Genetic architecture of age-related cognitive decline in African Americans
Replogle, Joseph M.
Unverzagt, Frederick W.
Hendrie, Hugh C.
Bennett, David A.
Hall, Kathleen S.
Evans, Denis A.
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CitationRaj, T., L. B. Chibnik, C. McCabe, A. Wong, J. M. Replogle, L. Yu, S. Gao, et al. 2016. “Genetic architecture of age-related cognitive decline in African Americans.” Neurology: Genetics 3 (1): e125. doi:10.1212/NXG.0000000000000125. http://dx.doi.org/10.1212/NXG.0000000000000125.
AbstractObjective: To identify genetic risk factors associated with susceptibility to age-related cognitive decline in African Americans (AAs). Methods: We performed a genome-wide association study (GWAS) and an admixture-mapping scan in 3,964 older AAs from 5 longitudinal cohorts; for each participant, we calculated a slope of an individual's global cognitive change from neuropsychological evaluations. We also performed a pathway-based analysis of the age-related cognitive decline GWAS. Results: We found no evidence to support the existence of a genomic region which has a strongly different contribution to age-related cognitive decline in African and European genomes. Known Alzheimer disease (AD) susceptibility variants in the ABCA7 and MS4A loci do influence this trait in AAs. Of interest, our pathway-based analyses returned statistically significant results highlighting a shared risk from lipid/metabolism and protein tyrosine signaling pathways between cognitive decline and AD, but the role of inflammatory pathways is polarized, being limited to AD susceptibility. Conclusions: The genetic architecture of aging-related cognitive in AA individuals is largely similar to that of individuals of European descent. In both populations, we note a surprising lack of enrichment for immune pathways in the genetic risk for cognitive decline, despite strong enrichment of these pathways among genetic risk factors for AD.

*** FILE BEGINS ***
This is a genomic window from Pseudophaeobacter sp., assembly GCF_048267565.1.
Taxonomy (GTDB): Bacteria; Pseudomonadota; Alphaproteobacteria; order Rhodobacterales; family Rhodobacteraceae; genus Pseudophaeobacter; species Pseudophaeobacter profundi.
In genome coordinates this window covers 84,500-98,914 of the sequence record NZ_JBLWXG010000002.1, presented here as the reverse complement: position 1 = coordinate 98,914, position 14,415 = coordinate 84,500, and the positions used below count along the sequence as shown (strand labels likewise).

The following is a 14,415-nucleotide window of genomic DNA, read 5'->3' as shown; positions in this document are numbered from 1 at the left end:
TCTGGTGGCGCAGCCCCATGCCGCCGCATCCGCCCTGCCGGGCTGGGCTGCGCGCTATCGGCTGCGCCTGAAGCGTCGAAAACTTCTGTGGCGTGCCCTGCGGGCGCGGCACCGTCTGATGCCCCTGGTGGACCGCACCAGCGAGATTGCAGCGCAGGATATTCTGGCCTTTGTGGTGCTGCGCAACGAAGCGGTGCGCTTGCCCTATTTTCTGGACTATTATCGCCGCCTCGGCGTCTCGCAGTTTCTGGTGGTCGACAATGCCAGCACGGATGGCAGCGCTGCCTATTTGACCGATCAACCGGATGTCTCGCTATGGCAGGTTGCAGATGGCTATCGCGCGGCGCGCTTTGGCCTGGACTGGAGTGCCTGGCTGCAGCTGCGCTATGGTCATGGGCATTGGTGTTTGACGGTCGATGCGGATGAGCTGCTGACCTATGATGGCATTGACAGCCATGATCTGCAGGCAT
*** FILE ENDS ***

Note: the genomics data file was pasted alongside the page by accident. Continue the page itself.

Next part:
Citable link to this pagehttp://nrs.harvard.edu/urn-3:HUL.InstRepos:30371171
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